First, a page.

The nursing profession is changing, and the role RNs play at hospitals is expanding. And while most nurses are generally satisfied with their jobs, many have a negative outlook for the future, according to a new survey released by Jackson Healthcare, Care Logistics and Jackson Nurse Professionals.
Factors such as inadequate staff to cover the number of patients and the addition of peripheral duties and documentation for regulatory requirements are cited by large numbers of the 1,333 hospital-based registered nurses surveyed as inhibiting patient time. Even indirect care, such as patient care coordination, paperwork and documentation, take time away from patients’ bedsides. Nurses report these tasks can take between two and four hours of their workdays.
Teamwork and communication are extremely important as nurses become bigger players at hospitals. And most RNs surveyed rate these essentials as good or excellent. But a significant number of nurses — 30 percent — say they feel bullied at work, either by their superiors, peers or physicians. Additionally, an overwhelming majority — almost three-quarters of those surveyed — report feeling pressured to positively influence patient satisfaction surveys.
More than half the nurse respondents say the profession has changed for the worse. And job satisfaction has a direct bearing on a nurse’s outlook for the future of the profession. Of those who are dissatisfied with their roles, 75 percent say nursing has changed for the worse, compared with 39 percent of RNs who are satisfied with their jobs.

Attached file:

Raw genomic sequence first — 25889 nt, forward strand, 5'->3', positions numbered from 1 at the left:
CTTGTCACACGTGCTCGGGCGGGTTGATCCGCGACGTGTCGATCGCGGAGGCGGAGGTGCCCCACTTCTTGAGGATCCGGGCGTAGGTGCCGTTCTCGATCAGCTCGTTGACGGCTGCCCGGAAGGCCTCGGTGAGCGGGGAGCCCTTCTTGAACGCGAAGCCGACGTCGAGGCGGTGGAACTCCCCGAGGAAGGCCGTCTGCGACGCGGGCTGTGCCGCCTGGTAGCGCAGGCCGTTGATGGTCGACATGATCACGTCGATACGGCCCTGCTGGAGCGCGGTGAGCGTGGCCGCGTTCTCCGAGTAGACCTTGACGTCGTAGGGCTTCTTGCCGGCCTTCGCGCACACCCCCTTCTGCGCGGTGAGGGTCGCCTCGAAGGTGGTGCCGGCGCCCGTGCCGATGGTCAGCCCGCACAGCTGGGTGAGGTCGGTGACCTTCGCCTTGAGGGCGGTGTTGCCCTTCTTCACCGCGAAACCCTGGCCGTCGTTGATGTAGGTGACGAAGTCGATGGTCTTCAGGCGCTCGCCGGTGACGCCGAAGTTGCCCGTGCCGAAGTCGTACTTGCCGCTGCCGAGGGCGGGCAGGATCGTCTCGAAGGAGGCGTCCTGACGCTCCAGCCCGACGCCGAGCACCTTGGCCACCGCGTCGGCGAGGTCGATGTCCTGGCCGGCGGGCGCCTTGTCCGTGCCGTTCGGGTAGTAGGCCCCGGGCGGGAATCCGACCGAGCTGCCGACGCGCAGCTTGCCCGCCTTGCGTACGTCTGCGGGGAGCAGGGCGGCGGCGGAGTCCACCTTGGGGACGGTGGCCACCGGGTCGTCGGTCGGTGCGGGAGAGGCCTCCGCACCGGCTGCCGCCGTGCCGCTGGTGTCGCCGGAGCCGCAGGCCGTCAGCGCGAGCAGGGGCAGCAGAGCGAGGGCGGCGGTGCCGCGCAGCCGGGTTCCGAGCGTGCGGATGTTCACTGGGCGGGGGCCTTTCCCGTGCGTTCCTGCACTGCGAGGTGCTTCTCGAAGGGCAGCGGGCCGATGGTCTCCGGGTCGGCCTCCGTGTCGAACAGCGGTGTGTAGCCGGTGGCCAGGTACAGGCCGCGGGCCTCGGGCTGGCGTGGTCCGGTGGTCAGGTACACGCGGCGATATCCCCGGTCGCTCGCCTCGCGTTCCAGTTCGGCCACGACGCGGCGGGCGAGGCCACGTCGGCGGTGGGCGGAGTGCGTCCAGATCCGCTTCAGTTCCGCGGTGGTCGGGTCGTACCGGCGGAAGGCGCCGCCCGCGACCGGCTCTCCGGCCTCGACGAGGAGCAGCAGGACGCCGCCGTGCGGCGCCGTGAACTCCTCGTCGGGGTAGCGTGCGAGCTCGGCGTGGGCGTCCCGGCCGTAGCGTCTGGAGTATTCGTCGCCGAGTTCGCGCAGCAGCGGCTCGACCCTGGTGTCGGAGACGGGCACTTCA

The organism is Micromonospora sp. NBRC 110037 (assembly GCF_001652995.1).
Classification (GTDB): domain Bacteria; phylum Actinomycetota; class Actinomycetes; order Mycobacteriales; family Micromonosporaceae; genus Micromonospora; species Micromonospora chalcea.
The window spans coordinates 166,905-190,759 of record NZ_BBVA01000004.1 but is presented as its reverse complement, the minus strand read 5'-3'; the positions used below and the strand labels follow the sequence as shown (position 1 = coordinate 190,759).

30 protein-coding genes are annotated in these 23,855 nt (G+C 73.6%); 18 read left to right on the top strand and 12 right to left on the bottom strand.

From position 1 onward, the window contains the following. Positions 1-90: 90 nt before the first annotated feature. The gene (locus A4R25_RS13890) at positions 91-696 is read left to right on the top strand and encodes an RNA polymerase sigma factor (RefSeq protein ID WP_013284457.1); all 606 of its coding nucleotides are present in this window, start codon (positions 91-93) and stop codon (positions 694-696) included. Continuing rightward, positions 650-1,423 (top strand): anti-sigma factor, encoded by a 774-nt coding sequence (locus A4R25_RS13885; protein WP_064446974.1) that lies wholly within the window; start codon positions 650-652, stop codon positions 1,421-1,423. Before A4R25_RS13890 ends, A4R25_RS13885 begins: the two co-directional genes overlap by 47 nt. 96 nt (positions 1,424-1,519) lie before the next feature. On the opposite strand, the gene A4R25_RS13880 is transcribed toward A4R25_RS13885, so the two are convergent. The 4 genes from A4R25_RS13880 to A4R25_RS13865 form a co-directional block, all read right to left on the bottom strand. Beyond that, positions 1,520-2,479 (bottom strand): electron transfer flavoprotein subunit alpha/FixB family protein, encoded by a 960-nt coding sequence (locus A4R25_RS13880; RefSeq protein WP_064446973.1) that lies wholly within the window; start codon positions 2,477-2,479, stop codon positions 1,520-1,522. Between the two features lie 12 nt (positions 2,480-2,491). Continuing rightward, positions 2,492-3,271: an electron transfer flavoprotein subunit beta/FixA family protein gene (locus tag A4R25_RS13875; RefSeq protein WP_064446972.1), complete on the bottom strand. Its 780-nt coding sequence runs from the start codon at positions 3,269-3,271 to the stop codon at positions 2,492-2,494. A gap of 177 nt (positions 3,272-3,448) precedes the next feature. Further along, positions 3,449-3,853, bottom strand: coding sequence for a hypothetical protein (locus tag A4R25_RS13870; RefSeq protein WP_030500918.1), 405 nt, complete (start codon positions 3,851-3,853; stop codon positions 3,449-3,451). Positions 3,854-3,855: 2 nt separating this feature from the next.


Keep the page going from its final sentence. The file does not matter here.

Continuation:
“Maintaining a positive workplace culture in our hospitals not only fosters better job satisfaction, it also can improve a nurse’s performance and subsequently, even enhance patient outcomes,” says Bob Schlotman, chief marketing officer of Jackson Healthcare.
The study was conducted online from September through October 2013. Invitations for the survey were emailed to 59,336 RNs, which included those who have been placed by Jackson Healthcare staffing companies and those who have not.
1,333 hospital-based RNs participated in the survey. Respondents were self-selected and represented each specialty and region of the U.S. The error range for this survey is +/- 2.7% at a 95% confidence level.
Source: Jackson Healthcare